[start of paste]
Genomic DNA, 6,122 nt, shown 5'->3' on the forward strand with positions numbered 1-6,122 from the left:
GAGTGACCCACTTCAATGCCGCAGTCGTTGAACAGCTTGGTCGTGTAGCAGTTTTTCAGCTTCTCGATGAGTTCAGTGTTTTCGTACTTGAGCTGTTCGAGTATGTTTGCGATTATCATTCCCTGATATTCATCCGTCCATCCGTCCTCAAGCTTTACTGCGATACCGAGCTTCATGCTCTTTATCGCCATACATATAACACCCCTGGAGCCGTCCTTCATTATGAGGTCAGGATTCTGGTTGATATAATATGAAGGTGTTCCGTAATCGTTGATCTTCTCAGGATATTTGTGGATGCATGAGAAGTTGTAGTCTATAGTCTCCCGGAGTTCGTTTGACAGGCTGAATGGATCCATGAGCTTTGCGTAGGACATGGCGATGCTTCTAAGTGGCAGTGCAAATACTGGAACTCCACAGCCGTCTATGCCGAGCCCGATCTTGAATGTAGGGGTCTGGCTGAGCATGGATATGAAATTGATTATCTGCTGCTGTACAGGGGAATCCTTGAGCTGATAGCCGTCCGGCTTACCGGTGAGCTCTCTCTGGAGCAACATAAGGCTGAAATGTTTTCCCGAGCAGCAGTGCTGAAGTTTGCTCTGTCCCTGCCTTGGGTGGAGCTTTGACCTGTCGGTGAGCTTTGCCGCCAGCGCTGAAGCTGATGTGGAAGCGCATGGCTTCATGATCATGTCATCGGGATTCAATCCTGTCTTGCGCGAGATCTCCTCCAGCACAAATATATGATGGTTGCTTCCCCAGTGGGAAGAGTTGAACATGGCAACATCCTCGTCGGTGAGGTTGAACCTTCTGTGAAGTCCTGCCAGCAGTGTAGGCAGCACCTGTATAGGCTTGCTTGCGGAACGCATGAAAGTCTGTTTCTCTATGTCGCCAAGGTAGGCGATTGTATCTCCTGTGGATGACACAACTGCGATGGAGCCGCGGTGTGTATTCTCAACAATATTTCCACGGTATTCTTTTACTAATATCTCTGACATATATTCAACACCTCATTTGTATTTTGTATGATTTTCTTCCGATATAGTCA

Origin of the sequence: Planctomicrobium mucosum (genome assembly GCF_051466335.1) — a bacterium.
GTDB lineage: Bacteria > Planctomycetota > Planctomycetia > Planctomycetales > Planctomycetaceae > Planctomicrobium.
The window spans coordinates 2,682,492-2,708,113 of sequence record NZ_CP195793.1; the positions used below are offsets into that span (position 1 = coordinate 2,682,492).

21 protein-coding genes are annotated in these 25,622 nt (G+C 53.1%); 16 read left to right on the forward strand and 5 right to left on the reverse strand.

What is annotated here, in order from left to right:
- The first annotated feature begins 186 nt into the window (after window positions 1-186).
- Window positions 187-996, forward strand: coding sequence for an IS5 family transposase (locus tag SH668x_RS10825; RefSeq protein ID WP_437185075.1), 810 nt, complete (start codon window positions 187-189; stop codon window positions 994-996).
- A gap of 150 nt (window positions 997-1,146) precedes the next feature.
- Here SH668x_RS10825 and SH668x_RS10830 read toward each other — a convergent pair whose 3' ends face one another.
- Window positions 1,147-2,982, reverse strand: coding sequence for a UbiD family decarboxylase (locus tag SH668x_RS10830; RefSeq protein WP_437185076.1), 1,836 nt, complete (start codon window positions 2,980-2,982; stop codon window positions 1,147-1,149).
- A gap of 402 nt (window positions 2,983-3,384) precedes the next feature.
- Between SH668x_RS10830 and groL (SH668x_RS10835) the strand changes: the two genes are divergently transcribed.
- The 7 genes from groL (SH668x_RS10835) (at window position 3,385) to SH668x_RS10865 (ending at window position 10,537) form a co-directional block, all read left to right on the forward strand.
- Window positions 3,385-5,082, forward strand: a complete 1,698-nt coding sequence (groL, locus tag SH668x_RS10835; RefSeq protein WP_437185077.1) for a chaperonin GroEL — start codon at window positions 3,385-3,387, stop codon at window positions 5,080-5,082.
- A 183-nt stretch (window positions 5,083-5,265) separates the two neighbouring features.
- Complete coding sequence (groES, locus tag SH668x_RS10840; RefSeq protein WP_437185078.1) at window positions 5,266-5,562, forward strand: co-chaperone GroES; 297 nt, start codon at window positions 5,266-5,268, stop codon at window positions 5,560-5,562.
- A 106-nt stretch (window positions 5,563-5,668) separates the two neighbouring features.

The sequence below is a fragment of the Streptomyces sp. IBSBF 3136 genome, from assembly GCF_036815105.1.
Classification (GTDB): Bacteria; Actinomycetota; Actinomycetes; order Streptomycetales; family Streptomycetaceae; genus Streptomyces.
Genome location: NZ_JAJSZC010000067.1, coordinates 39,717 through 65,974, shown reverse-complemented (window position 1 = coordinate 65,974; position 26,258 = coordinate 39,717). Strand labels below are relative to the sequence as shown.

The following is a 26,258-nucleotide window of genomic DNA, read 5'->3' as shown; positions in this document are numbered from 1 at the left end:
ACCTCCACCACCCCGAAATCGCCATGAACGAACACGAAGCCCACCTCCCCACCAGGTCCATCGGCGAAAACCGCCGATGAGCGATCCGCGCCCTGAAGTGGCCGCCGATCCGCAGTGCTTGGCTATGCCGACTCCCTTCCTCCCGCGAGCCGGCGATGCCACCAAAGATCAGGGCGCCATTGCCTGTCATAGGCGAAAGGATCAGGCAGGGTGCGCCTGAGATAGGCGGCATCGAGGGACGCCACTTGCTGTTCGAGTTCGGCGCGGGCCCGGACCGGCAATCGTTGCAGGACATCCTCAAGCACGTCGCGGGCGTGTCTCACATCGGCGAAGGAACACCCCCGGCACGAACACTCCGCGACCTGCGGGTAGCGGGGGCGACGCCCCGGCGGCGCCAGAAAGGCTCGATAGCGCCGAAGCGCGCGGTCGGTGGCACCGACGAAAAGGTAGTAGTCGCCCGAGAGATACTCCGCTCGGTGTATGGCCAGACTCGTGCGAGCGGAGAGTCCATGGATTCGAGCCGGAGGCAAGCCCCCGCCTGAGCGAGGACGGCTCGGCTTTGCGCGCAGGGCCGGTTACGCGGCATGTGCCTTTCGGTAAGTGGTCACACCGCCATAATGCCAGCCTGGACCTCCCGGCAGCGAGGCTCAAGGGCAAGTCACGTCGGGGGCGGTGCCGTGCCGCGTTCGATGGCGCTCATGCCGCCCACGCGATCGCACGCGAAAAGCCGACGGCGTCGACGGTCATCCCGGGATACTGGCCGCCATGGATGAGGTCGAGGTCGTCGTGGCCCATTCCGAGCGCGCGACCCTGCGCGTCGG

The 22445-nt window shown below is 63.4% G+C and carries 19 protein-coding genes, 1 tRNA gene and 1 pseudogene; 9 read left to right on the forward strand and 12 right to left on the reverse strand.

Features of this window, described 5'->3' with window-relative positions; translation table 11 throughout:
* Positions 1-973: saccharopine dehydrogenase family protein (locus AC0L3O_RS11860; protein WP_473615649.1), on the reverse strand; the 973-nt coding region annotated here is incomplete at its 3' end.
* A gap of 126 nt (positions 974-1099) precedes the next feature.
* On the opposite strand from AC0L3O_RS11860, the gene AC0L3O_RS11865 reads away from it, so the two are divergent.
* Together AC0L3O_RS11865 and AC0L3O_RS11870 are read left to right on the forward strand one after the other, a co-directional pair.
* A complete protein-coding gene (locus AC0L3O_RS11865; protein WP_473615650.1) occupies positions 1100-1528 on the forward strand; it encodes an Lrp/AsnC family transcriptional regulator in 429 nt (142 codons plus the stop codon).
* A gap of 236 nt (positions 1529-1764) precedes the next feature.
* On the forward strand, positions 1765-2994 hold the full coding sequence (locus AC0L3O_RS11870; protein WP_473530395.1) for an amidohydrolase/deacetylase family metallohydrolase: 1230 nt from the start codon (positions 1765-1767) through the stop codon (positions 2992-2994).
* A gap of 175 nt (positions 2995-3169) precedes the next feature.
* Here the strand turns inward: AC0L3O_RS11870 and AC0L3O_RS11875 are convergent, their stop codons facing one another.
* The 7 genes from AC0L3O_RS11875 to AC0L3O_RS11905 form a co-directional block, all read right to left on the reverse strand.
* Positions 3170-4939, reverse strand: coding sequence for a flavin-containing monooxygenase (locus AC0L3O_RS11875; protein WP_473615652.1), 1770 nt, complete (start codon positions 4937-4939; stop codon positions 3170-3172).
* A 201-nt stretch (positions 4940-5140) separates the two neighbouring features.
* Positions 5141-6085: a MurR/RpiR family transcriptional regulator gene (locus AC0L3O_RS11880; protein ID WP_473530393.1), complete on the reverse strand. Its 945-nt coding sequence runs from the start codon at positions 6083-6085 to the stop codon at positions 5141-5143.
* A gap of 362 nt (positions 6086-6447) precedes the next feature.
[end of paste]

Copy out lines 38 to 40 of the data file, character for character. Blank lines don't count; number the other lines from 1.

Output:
* A 201-nt stretch (positions 4940-5140) separates the two neighbouring features.
* Positions 5141-6085: a MurR/RpiR family transcriptional regulator gene (locus AC0L3O_RS11880; protein ID WP_473530393.1), complete on the reverse strand. Its 945-nt coding sequence runs from the start codon at positions 6083-6085 to the stop codon at positions 5141-5143.
* A gap of 362 nt (positions 6086-6447) precedes the next feature.